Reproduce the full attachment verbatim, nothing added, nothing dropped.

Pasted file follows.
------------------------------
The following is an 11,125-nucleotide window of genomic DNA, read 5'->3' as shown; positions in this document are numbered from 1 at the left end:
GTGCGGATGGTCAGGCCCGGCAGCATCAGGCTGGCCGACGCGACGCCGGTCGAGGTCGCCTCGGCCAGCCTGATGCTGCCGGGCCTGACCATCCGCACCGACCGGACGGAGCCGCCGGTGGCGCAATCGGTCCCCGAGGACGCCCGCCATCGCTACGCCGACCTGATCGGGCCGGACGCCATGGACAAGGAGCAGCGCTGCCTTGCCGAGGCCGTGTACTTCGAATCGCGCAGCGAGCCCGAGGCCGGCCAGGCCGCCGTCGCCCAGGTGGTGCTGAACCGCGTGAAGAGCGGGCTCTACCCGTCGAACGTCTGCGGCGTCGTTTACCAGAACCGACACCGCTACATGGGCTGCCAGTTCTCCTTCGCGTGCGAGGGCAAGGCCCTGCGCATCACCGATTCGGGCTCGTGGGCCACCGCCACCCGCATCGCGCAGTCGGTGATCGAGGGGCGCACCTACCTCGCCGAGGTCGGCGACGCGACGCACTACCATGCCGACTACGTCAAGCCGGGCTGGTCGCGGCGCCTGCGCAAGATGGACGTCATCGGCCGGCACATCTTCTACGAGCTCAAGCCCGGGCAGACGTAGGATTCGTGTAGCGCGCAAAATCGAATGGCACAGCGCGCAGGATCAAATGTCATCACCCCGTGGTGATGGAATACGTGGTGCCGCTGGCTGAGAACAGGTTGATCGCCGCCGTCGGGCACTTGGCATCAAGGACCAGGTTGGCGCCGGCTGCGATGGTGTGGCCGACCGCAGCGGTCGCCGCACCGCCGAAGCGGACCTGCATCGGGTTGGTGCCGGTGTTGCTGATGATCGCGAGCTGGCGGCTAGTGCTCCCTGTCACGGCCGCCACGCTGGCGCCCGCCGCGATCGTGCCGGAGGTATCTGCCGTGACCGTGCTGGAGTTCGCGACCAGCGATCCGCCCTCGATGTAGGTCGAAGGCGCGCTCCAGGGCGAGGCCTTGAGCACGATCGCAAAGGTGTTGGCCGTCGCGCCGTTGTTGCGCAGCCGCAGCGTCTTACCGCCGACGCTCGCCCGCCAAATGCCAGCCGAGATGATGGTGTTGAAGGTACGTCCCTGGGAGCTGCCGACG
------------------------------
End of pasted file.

The following is an 11,125-nucleotide window of genomic DNA, read 5'->3' as shown; positions in this document are numbered from 1 at the left end:
GTGCGGATGGTCAGGCCCGGCAGCATCAGGCTGGCCGACGCGACGCCGGTCGAGGTCGCCTCGGCCAGCCTGATGCTGCCGGGCCTGACCATCCGCACCGACCGGACGGAGCCGCCGGTGGCGCAATCGGTCCCCGAGGACGCCCGCCATCGCTACGCCGACCTGATCGGGCCGGACGCCATGGACAAGGAGCAGCGCTGCCTTGCCGAGGCCGTGTACTTCGAATCGCGCAGCGAGCCCGAGGCCGGCCAGGCCGCCGTCGCCCAGGTGGTGCTGAACCGCGTGAAGAGCGGGCTCTACCCGTCGAACGTCTGCGGCGTCGTTTACCAGAACCGACACCGCTACATGGGCTGCCAGTTCTCCTTCGCGTGCGAGGGCAAGGCCCTGCGCATCACCGATTCGGGCTCGTGGGCCACCGCCACCCGCATCGCGCAGTCGGTGATCGAGGGGCGCACCTACCTCGCCGAGGTCGGCGACGCGACGCACTACCATGCCGACTACGTCAAGCCGGGCTGGTCGCGGCGCCTGCGCAAGATGGACGTCATCGGCCGGCACATCTTCTACGAGCTCAAGCCCGGGCAGACGTAGGATTCGTGTAGCGCGCAAAATCGAATGGCACAGCGCGCAGGATCAAATGTCATCACCCCGTGGTGATGGAATACGTGGTGCCGCTGGCTGAGAACAGGTTGATCGCCGCCGTCGGGCACTTGGCATCAAGGACCAGGTTGGCGCCGGCTGCGATGGTGTGGCCGACCGCAGCGGTCGCCGCACCGCCGAAGCGGACCTGCATCGGGTTGGTGCCGGTGTTGCTGATGATCGCGAGCTGGCGGCTAGTGCTCCCTGTCACGGCCGCCACGCTGGCGCCCGCCGCGATCGTGCCGGAGGTATCTGCCGTGACCGTGCTGGAGTTCGCGACCAGCGATCCGCCCTCGATGTAGGTCGAAGGCGCGCTCCAGGGCGAGGCCTTGAGCACGATCGCAAAGGTGTTGGCCGTCGCGCCGTTGTTGCGCAGCCGCAGCGTCTTACCGCCGACGCTCGCCCGCCAAATGCCAGCCGAGATGATGGTGTTGAAGGTACGTCCCTGGGAGCTGCCGACG